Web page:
There are no data on the presence of repaglinide in human milk, the effects on the breastfeeding infant, or the effects on milk production. The drug is present in animal milk. When a drug is present in animal milk, it is likely that the drug will be present in human milk (see Data). Because of the potential for hypoglycemia in breastfed infants, repaglinide tablets are not recommended for use when breastfeeding.
In rat reproduction studies, measurable levels of repaglinide were detected in the breast milk of the dams and lowered blood glucose levels were observed in the pups. Cross fostering studies indicated that skeletal changes [see Use in Specific Populations (8.1)] could be induced in control pups nursed by treated dams, although this occurred to a lesser degree than those pups treated in utero.
Safety and effectiveness have not been established in pediatric patients.
In clinical studies of 24 weeks or greater duration, 415 patients were over 65 years of age and no patients were greater than 75 years of age. In one-year, active-controlled trials, no differences were seen in effectiveness or adverse events between these subjects and those less than 65. There was no increase in frequency or severity of hypoglycemia in older subjects, but greater sensitivity of some older individuals to repaglinide tablet therapy cannot be ruled out.
Pharmacokinetic studies of repaglinide were conducted in patients with mild to moderate renal function impairment (CrCl = 40 – 80 mL/min), and severe renal function impairment (CrCl = 20 – 40 mL/min). Initial dose adjustment is not required in patients with mild to moderate renal dysfunction. However, patients with severe renal function impairment should initiate repaglinide tablet therapy with the 0.5 mg dose and be carefully titrated [see Dosage and Administration (2.2)].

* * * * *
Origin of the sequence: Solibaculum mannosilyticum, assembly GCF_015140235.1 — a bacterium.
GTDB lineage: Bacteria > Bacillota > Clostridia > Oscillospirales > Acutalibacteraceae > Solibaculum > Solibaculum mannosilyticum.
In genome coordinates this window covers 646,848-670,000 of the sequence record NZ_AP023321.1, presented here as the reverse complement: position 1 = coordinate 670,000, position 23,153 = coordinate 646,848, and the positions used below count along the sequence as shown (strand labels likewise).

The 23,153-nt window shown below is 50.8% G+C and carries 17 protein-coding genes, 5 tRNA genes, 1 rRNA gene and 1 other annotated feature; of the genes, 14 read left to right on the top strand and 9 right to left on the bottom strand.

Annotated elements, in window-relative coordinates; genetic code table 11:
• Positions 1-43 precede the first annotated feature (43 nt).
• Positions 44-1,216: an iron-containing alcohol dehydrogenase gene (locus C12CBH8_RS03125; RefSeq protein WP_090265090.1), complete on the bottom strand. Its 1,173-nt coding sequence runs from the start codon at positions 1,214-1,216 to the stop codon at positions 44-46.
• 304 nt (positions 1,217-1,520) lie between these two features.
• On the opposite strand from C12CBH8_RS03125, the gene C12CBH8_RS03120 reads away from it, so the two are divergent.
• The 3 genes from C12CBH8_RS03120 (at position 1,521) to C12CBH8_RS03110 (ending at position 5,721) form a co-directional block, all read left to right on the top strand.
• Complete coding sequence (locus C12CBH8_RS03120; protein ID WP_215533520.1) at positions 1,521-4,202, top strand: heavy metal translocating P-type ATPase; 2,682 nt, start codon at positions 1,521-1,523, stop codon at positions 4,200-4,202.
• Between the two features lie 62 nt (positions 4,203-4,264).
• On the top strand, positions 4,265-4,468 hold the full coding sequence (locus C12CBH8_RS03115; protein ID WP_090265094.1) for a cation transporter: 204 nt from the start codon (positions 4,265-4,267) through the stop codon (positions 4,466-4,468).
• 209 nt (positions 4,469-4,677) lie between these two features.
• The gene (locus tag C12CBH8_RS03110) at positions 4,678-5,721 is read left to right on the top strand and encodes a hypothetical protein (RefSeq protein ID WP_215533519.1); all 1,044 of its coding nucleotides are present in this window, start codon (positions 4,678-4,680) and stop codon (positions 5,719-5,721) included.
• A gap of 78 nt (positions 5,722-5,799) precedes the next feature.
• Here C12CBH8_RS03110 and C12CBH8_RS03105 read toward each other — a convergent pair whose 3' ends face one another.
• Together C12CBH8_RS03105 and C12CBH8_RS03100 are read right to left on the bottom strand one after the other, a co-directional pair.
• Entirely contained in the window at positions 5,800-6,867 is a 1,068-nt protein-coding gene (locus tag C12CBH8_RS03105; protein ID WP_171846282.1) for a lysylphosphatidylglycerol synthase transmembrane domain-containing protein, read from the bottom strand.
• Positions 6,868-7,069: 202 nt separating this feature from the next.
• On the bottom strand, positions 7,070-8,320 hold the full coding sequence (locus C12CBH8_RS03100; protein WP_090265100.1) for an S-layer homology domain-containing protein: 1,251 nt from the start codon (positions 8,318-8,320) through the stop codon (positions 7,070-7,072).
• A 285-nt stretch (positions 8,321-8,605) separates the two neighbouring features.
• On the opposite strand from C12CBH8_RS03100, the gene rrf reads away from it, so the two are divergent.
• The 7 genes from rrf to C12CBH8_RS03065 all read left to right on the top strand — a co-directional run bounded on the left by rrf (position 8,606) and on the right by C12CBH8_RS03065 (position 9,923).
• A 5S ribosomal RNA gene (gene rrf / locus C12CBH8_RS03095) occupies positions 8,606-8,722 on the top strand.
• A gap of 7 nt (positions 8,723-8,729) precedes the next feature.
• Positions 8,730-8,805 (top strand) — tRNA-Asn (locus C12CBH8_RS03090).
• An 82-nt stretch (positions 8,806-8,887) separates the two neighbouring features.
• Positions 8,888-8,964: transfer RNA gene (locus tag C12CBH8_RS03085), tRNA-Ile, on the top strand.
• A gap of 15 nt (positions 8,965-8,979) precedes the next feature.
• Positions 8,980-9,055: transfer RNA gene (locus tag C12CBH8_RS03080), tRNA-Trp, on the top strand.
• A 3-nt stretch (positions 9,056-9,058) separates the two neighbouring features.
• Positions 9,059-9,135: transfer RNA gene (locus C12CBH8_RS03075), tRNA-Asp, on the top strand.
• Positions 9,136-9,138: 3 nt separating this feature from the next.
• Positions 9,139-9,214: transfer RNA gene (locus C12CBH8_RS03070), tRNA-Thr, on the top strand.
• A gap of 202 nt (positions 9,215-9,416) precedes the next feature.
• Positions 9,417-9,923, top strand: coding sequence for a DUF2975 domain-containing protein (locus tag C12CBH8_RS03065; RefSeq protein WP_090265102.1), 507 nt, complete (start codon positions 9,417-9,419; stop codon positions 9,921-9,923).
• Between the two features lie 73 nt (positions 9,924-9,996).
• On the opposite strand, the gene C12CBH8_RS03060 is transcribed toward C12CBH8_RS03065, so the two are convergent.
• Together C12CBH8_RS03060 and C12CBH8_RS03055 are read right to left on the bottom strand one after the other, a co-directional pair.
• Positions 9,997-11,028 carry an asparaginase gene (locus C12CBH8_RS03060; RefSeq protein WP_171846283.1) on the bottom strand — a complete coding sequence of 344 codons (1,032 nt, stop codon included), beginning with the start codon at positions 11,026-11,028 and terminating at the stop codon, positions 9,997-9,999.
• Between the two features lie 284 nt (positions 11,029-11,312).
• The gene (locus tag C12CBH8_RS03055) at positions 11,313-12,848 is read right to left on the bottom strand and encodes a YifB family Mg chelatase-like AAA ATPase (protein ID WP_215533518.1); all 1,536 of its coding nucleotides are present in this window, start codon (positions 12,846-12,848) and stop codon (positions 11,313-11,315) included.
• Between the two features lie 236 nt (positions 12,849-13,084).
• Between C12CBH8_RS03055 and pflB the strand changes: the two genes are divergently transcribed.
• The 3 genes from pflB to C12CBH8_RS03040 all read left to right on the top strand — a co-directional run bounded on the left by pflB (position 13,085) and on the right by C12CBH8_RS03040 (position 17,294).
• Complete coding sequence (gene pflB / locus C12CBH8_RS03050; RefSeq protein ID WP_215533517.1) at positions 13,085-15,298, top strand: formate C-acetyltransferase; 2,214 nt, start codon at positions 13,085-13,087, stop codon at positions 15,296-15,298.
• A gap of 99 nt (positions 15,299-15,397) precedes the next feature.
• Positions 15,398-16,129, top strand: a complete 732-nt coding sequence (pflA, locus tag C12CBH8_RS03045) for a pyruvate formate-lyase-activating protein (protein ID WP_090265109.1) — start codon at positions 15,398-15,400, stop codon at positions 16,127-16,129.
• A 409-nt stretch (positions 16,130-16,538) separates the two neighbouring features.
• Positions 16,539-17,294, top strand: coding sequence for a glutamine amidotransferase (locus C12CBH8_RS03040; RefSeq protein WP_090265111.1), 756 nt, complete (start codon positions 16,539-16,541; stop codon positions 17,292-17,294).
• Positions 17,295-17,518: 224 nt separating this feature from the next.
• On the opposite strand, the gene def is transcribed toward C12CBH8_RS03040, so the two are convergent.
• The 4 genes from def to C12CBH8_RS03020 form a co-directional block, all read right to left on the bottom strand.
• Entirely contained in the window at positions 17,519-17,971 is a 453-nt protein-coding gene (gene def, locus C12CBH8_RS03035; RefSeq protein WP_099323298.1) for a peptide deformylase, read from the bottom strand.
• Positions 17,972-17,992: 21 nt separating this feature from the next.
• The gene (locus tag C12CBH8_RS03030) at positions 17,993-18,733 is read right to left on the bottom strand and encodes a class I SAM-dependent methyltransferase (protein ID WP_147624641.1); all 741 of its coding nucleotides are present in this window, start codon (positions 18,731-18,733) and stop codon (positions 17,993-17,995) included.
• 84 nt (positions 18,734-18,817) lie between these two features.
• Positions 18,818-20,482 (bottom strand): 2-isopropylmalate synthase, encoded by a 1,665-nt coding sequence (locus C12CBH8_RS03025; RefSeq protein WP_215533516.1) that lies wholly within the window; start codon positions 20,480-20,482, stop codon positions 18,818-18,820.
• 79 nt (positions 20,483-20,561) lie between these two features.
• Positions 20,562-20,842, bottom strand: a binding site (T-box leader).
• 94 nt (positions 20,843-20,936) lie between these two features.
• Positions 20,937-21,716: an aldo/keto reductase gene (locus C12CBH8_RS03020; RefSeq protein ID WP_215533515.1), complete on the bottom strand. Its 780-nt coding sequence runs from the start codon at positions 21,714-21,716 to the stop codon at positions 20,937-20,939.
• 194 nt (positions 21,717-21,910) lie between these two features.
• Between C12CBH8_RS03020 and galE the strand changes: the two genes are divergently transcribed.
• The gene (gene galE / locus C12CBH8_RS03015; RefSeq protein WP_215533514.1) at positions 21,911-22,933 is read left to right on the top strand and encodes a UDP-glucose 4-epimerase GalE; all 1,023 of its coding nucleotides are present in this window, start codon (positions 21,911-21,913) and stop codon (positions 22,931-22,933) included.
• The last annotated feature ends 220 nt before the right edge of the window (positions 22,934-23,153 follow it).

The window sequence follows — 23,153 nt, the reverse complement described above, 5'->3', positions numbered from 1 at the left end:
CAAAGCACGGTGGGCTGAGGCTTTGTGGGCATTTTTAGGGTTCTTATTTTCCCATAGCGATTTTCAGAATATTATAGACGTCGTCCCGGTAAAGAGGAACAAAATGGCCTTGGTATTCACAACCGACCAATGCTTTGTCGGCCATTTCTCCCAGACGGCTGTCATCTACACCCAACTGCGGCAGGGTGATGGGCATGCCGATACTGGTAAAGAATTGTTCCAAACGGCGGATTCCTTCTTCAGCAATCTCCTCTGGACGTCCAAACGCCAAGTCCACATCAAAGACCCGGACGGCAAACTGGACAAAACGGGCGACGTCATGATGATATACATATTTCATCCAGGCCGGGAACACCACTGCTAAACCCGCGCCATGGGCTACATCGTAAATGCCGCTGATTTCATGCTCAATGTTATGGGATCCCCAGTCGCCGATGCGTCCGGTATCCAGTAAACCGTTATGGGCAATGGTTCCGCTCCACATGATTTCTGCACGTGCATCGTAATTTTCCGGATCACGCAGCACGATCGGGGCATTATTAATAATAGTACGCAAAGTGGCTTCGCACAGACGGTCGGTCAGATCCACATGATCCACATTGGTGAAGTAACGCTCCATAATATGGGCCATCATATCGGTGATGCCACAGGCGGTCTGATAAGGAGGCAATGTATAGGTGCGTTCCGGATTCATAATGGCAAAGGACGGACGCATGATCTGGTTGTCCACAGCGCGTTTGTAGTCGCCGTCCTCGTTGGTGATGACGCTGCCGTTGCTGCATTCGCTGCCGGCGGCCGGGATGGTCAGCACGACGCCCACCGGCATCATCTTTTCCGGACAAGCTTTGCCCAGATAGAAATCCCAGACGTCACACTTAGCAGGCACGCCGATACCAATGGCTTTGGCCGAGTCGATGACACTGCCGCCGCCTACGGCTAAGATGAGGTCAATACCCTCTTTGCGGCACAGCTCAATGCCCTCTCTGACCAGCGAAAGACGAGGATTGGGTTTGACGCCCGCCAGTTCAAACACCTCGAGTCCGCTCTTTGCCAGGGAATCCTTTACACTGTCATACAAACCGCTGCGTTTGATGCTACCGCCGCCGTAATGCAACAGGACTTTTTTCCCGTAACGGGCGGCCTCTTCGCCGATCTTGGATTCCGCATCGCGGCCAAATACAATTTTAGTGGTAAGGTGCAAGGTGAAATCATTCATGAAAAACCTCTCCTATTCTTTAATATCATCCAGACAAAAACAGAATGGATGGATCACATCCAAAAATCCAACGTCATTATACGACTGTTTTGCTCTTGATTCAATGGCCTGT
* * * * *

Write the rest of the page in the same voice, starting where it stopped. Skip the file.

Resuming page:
Studies were not conducted in patients with creatinine clearances below 20 mL/min or patients with renal failure requiring hemodialysis.
A single-dose study was conducted 12 patients with chronic liver disease. Patients with moderate to severe impairment of liver function had higher and more prolonged serum concentrations. Therefore, repaglinide tablets should be used cautiously in patients with impaired liver function. Longer intervals between dose adjustments may be needed to allow full assessment of response.
Severe hypoglycemic reactions with coma, seizure, or other neurological impairment may occur and constitute medical emergencies requiring immediate hospitalization. Hypoglycemic symptoms without loss of consciousness or neurologic findings should be treated aggressively with oral glucose and adjustments in drug dosage and/or meal patterns. Close monitoring may continue until the physician is assured that the patient is out of danger. Patients should be closely monitored for a minimum of 24 to 48 hours, since hypoglycemia may recur after apparent clinical recovery. There is no evidence that repaglinide tablets are dialyzable using hemodialysis.
Repaglinide Tablets, USP are an oral blood glucose-lowering drug of the glinide class. Repaglinide, S(+)2-ethoxy-4(2((3-methyl-1-(2-(1-piperidinyl) phenyl)-butyl) amino)-2-oxoethyl) benzoic acid, is chemically unrelated to the oral sulfonylurea insulin secretagogues.